Mental health is one of the most important public health issues because of major contributor to the global burden of disease. In this study, we examined the prevalence and predictors of mental disorders among married women from 15 to 49 years of age and the need for mental health services in the primary health care settings.Methods
In this cross-sectional study, 270 women were selected using probability cluster sampling method at 95% confidence interval (91.5% response rate). The Structured Clinical Interview for DSM-IV (SCID-I) and women socio-demographic information form were used to collect data.Results
Although the prevalence of mental disorder was 25.9% (8.5% with one diagnosis; 17.4% were two or more diagnoses), 4.7% of these women had contacted a carer in the last year for psychological reasons. According to the SCID-I assessment, the most prevalent diagnoses were major depressive disorder (7.3%), phobic disorder (4.8%) and posttraumatic stress disorder (3.6%). In this study, comorbid diagnoses were present in 67.2% of patients. Logistic regression analyses revealed that domestic violence, history of previous trauma, anemia and cutaneous leishmaniasis were significant predictors of any mental disorders (P < 0.05).Conclusions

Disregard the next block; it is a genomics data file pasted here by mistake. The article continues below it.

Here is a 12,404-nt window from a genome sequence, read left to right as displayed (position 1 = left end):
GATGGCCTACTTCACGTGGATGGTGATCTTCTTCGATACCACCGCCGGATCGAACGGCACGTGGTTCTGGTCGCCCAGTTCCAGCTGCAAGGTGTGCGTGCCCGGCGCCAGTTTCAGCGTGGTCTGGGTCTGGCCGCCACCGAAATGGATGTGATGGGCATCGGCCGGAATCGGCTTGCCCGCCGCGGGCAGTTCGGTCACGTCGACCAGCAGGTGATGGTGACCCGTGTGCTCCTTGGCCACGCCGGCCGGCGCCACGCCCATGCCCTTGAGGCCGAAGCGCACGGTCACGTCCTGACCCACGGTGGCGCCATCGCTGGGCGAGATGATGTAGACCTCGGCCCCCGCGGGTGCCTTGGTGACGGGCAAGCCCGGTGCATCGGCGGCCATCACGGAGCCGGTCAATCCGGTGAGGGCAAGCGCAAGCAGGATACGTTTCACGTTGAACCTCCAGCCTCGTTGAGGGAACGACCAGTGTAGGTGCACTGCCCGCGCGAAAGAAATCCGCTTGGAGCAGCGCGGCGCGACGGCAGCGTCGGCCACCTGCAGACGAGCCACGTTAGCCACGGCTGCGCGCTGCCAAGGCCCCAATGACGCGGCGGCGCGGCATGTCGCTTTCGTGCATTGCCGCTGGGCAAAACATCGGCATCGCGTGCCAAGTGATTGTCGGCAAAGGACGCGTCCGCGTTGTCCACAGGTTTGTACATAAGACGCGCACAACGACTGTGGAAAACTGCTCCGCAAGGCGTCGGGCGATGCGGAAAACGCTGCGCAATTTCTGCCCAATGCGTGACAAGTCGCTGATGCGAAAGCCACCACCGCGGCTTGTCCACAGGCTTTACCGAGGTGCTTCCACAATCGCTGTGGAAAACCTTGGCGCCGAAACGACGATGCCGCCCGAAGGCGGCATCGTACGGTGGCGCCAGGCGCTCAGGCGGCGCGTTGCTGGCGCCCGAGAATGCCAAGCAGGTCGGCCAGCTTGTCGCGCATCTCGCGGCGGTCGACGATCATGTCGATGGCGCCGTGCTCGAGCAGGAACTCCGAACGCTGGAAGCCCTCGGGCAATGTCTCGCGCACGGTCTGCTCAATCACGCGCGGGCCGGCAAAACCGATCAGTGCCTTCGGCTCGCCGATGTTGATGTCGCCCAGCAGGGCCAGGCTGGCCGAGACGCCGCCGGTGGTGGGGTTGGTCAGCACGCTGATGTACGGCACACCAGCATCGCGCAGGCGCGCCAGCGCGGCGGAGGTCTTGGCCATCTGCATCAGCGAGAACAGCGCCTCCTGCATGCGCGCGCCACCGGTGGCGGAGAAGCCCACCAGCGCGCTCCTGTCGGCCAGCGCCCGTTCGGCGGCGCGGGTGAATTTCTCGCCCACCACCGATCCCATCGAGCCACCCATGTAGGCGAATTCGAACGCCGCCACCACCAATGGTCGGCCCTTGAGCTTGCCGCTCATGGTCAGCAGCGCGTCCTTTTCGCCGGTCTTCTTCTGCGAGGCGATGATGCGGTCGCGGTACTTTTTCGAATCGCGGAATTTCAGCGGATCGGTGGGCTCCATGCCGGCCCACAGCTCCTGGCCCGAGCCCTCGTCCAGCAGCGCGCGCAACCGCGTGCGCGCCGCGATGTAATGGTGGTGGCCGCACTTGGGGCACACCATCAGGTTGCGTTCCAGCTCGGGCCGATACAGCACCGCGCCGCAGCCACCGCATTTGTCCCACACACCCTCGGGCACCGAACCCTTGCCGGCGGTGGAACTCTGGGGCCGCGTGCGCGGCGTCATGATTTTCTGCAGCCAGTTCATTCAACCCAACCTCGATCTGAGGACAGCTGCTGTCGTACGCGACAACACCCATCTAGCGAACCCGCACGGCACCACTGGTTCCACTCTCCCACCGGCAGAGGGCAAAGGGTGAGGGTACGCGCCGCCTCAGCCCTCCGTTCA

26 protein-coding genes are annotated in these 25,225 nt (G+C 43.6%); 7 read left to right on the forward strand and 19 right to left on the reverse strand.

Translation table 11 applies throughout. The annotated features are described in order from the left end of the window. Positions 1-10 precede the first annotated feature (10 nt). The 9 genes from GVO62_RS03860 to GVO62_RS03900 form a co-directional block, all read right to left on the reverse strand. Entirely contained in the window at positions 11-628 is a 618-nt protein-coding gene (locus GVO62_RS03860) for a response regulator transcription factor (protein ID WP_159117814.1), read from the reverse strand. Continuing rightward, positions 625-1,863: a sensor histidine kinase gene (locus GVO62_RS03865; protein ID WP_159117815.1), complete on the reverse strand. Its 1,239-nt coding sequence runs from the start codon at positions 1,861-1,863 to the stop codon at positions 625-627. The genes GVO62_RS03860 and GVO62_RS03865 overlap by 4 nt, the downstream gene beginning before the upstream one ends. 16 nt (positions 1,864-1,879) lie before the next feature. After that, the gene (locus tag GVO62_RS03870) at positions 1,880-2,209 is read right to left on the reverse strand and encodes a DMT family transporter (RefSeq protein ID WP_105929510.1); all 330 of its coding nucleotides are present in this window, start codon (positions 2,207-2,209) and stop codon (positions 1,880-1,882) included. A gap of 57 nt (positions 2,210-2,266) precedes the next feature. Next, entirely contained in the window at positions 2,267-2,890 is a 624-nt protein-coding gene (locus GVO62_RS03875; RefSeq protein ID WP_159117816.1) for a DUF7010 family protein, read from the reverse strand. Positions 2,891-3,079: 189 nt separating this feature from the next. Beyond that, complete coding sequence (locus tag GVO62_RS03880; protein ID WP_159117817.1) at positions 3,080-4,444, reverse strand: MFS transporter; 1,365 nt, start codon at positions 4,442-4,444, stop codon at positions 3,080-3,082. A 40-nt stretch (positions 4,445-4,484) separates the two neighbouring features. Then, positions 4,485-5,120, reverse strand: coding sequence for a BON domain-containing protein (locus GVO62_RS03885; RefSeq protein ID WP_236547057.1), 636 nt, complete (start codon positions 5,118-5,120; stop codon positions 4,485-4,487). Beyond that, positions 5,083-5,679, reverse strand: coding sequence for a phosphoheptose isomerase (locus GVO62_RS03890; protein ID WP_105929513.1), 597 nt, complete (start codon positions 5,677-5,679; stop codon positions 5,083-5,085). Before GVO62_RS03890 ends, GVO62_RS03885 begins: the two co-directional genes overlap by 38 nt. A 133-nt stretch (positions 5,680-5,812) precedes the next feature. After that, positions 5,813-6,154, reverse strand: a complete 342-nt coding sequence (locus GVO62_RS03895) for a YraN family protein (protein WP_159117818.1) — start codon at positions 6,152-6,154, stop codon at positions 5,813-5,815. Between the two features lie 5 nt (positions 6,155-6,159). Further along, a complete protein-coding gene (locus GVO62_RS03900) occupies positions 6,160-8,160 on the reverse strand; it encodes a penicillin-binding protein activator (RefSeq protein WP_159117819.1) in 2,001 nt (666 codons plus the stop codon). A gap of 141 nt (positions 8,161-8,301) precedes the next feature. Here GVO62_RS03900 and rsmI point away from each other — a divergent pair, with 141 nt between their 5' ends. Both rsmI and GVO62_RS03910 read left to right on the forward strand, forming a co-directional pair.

These findings highlight the need for systematic development of community-based mental health services in conjunction with primary health care services for the screening, early identification and treatment of women suffering from mental disorders, and the improvement of anemia and cutaneous leishmaniasis control programme.